Facial Peel Reveals Entirely New Face

A small town is abuzz this week after a local resident was completely transformed by a common beauty procedure.

 

“We do hundreds of facial peels every year, and this is the first time we found a totally different face underneath someone’s face,” said Kimberly Choi, of Choi Spa & Salon. “We have no idea what happened. She came in looking like Cobie Smulders and left looking like Jennifer Aniston in Cake.”

 

The client, Talia Pederson, was often told she could have been a model. “I had a really nice face,” says Pederson. “People really liked it.” But everything changed when she decided to get her first facial peel. She left the salon with an entirely different face.

 

Gone were her sculpted cheekbones, her strong nose, and her inviting smile. In its place were slightly asymmetrical eyes, an expanded forehead, and little mini jowls.

 

“It’s not that the peel made her ugly,” insists Choi. “She literally has a different face, and this one is just average.”

 

 

Typically, facial peels require up to a week of recovery, and doctors had hoped Pederson’s old face would reemerge as she healed. Although Pederson admits her skin had never looked clearer and more vibrant, she says, “It’s weird that my face is a different face.”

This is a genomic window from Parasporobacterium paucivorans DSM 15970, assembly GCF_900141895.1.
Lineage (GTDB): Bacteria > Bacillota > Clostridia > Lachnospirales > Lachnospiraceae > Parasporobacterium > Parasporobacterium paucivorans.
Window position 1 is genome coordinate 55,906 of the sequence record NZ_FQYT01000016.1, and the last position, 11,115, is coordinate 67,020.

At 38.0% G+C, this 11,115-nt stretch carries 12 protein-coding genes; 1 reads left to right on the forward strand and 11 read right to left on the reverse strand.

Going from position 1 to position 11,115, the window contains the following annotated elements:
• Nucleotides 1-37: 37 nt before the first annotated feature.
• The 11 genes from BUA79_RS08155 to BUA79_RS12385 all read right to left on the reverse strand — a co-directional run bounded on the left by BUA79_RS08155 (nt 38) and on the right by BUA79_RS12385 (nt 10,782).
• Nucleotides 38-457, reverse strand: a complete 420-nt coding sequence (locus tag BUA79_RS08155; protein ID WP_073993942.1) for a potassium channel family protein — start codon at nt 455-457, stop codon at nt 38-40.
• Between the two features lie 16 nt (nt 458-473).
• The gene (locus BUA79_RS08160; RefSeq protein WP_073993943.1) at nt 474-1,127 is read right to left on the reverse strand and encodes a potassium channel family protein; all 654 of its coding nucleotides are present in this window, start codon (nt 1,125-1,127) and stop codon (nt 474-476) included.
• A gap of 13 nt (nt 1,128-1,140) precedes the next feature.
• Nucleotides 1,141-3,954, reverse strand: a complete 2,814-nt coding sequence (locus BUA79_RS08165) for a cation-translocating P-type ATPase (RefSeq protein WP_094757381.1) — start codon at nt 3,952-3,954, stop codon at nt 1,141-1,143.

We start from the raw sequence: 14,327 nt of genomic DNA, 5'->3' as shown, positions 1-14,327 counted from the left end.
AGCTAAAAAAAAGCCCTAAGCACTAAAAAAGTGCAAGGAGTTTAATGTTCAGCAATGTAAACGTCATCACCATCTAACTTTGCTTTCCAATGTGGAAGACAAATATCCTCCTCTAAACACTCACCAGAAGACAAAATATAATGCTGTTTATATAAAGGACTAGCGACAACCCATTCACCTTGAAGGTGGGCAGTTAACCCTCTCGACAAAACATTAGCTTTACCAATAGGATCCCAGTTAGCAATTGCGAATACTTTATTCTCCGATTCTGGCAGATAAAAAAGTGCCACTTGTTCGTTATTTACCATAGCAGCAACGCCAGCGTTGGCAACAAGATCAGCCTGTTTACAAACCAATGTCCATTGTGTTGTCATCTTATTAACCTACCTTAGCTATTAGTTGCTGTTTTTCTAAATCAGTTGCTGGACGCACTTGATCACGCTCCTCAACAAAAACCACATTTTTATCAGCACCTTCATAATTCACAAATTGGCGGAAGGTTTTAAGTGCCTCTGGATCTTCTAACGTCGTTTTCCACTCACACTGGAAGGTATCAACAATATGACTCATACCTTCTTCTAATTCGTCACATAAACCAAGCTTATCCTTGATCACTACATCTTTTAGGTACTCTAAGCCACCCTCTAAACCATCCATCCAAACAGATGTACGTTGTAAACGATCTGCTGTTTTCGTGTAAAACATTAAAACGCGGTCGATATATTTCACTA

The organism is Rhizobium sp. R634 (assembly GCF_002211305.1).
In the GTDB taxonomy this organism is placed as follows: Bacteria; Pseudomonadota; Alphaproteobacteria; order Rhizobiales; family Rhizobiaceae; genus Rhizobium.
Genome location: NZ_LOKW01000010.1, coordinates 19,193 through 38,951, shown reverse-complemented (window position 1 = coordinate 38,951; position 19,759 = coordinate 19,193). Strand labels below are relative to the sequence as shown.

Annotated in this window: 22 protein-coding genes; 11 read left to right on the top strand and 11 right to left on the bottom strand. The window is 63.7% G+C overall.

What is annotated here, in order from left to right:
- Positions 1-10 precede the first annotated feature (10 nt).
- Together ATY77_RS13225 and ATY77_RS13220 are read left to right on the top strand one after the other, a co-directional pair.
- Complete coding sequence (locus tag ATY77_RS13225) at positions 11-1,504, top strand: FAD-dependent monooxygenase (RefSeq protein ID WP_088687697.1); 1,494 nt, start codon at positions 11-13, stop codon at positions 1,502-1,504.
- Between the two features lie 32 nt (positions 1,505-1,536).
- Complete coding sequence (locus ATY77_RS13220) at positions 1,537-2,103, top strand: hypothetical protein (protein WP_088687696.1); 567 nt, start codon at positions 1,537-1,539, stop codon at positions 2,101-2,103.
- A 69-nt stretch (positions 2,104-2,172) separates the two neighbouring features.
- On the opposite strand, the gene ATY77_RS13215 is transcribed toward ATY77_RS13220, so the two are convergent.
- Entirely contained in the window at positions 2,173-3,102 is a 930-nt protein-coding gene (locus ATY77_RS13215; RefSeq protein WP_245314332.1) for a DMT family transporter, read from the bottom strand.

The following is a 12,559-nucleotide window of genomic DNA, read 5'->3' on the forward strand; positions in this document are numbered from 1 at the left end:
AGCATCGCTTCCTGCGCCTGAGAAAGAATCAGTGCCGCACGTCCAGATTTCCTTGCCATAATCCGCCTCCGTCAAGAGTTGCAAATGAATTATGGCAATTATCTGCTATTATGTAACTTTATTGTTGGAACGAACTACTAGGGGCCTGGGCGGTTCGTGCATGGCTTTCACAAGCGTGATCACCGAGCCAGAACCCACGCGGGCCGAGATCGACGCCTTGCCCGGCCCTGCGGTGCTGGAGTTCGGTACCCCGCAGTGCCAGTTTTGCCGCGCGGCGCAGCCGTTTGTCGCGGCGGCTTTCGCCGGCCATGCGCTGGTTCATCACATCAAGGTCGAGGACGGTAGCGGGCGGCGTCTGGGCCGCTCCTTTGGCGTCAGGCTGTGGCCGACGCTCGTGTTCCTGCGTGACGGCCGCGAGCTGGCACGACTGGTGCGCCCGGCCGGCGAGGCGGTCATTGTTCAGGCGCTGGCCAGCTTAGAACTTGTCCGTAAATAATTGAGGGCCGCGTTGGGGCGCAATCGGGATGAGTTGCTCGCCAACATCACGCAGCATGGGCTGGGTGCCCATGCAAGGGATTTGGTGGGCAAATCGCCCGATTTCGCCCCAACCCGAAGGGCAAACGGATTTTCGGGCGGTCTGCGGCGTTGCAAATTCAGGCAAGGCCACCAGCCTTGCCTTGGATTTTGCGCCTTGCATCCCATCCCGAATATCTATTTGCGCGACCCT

“Losing my face was hands-down, the worst thing that’s ever happened to me,” Pederson said. “Worse than the time I was forced to choose between staying at some guy’s beach house for free in the Hamptons, or some other guy’s beach house in Fire Island.”

 

Discovering a new face underneath a face is rare, striking only one in 500 million women. For some, the change is a welcome one. Others, like Pederson, can go from Charlize Theron to Charlize Theron in Monster in an instant. Still others adopt a gruesome, squid-like appearance.

 

“I look like a squid now,” says sufferer Tameka Oluo. “I hate it.”

 

As for Pederson, she spends a lot of nights looking over pictures of her old face, thinking about the person she used to be.

 

“My new face changed everything,” Pederson said. “I used to date a lot of financial types and high-powered attorneys. Now, it seems the only people interested in me are people who work at Lenscrafters.”

 

There are, however, some positives to Pederson’s new, dumpy-looking face. Friends claim she has developed the beginnings of a sense of humor. She has also recently been introduced to the concept of empathy.

 

“It’s easy to forget other people actually have feelings and concerns when you breeze through life so easily,” Pederson said. “Now that I’m no longer allowed in clubs or getting jewelry from designers for free, I’m learning that maybe we’re all the same underneath our faces.”

 

She quickly adds, “Also, some of us are very, very different.”

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